“How much of it is a reaction to the settlement and how much of it is a reaction to the sense of betrayal associated with the former bishop?” he said.

Daniel Doucet, a retired priest who lives in Sydney, questions whether church leaders are the right people to be handling finances.

“It’s not so much about where the money’s coming from, but it’s about the clericalism of the church,” Mr. Doucet said. He added that laypeople with business expertise should be hired to handle the enormous task of brokering real-estate deals to pay off the settlement.

“It’s not clear to me that [the bishop and top priests are]following the best business practices and that they’re competent in that area,” he said.

Father Abbass said the five-member committee of priests responsible for selling church property has been overwhelmed by the task. He said he did not have a full list of all the properties that would be sold and that an account of how much each parish was required to contribute to the settlement would be released only at the end of the process. Each parish, he said, was required to turn over all its reserves (ranging from $1,000 for some to hundreds of thousands for others) save for $10,000 for operational costs and any extra funds needed to cover outstanding bills.

The first $4.6-million instalment of the settlement was paid last May and was funded by liquid assets individual parishes and the diocese held. Another $4-million paid in November came from sales of land and non-core church properties, such as unused church halls and rectories. Parish halls were to be sold as well, but resistance from parishioners prompted the church to take them off the block, Father Abbass said.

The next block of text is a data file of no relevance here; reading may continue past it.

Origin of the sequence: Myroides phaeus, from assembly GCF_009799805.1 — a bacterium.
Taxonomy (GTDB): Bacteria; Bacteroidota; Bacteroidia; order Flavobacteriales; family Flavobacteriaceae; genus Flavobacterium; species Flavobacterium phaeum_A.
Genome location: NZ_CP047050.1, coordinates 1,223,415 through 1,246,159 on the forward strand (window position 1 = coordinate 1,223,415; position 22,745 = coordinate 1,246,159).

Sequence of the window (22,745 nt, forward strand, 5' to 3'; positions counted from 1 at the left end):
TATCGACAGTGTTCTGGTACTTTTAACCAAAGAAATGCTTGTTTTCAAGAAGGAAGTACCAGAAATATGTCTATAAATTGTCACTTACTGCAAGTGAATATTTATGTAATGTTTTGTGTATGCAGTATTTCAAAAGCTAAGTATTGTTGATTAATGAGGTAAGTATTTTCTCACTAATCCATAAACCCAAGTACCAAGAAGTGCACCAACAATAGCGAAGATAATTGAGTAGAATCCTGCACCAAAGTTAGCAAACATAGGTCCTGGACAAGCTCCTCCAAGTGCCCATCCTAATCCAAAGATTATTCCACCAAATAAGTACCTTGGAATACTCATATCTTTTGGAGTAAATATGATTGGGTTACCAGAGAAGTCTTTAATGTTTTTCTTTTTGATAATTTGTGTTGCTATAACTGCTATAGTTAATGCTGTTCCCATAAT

The balance of the settlement will be paid in November, also from anticipated sales of church property. So far, all properties have been sold at fair market value, he said.

Father Abbass said he did not know the cost of legal fees to the diocese when the settlement was brokered.

“When this whole process is completed, we will be giving to our people a breakdown of every single cost,” he said.

In the meantime, some communities have found inventive ways to cover their parishes’ everyday expenses. In Pictou, on the eastern mainland, a few members of Stella Maris Parish’s congregation solicit parishioners outside of the church for donations for specific projects: new cemetery gates, patching up the roof, balcony repairs. Instead of sending funds directly to the parish, donors write a cheque to “Friends of Stella Maris,” cash is deposited in the group’s bank account and donors receive a tax receipt. When they’re ready to pay for services, funds are withdrawn from that account. The diocese can’t touch the money.

In November, the group raised $36,000 to pay outstanding bills, insurance and salaries.

“We decided we would give the parish a boost this year. We started off the year debt-free,” explained Eric LeBlanc, one of the group’s co-founders.

He’s not vocal about his views on the settlement – he’s a parishioner who, despite a short history of major tests of faith, still believes that local priests will sort it out.

“I know what should be done and what will be done are two different things, but I don’t worry about it.”